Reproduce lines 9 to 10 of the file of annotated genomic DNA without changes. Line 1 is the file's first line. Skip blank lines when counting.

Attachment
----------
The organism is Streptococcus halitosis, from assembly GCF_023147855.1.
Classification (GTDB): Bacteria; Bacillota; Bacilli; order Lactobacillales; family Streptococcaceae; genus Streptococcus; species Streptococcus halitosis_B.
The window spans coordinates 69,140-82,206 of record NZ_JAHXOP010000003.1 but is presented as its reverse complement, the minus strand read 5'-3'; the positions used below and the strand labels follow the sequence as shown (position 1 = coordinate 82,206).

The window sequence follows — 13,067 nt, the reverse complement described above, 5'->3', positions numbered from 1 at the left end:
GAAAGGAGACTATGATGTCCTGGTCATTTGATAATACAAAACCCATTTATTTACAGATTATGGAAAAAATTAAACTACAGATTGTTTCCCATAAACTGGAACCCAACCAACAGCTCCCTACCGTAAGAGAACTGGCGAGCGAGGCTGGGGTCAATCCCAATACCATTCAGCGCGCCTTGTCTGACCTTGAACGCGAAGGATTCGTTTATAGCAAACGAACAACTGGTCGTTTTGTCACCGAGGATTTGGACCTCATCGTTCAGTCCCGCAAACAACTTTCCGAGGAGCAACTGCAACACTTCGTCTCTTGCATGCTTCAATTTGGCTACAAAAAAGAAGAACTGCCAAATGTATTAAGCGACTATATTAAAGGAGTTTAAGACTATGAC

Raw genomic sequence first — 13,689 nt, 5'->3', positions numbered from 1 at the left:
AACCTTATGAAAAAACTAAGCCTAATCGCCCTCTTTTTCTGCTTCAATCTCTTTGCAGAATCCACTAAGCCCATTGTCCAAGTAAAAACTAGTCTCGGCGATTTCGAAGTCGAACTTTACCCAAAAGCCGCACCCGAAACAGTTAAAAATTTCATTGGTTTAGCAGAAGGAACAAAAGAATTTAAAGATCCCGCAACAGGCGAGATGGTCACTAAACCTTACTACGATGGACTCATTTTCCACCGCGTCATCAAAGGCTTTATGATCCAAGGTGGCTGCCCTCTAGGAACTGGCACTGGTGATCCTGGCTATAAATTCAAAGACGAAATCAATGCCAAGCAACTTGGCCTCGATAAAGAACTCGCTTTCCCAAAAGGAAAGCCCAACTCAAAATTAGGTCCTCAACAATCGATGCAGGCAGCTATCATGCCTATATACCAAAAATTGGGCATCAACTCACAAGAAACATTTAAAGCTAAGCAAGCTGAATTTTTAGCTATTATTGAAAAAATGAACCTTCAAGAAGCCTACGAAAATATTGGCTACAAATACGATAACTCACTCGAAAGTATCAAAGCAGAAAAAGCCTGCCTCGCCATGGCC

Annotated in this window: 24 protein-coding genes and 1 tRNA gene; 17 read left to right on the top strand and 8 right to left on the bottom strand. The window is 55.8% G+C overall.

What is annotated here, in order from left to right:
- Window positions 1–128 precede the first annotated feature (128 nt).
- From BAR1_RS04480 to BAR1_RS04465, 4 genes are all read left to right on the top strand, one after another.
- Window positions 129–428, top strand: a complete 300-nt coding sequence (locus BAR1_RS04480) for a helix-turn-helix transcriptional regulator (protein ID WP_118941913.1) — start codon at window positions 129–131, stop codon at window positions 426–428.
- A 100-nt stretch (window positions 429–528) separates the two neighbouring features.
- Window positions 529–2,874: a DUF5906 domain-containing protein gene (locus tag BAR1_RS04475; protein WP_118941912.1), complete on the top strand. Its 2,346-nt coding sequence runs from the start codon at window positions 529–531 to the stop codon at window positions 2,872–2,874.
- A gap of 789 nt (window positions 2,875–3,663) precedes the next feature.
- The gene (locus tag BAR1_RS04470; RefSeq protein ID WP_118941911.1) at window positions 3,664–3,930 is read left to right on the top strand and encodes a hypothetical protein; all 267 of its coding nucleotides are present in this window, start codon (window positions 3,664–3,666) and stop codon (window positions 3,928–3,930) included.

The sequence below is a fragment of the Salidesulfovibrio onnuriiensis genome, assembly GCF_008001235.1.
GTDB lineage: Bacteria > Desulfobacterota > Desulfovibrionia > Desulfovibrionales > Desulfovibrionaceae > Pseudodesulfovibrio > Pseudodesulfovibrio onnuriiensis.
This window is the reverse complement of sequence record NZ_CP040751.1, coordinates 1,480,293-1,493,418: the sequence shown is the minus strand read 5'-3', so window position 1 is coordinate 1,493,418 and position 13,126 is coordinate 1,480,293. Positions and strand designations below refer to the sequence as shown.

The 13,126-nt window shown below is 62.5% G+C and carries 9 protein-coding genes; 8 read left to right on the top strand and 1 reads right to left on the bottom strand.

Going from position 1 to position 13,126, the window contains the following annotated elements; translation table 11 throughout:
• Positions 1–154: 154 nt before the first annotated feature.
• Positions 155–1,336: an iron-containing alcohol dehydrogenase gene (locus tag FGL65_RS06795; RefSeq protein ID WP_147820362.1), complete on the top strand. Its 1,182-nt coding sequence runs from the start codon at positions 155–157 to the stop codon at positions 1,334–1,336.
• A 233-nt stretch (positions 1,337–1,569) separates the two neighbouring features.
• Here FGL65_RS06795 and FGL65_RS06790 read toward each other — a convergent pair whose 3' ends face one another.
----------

What is annotated here, in order from left to right:
- Window positions 1–128 precede the first annotated feature (128 nt).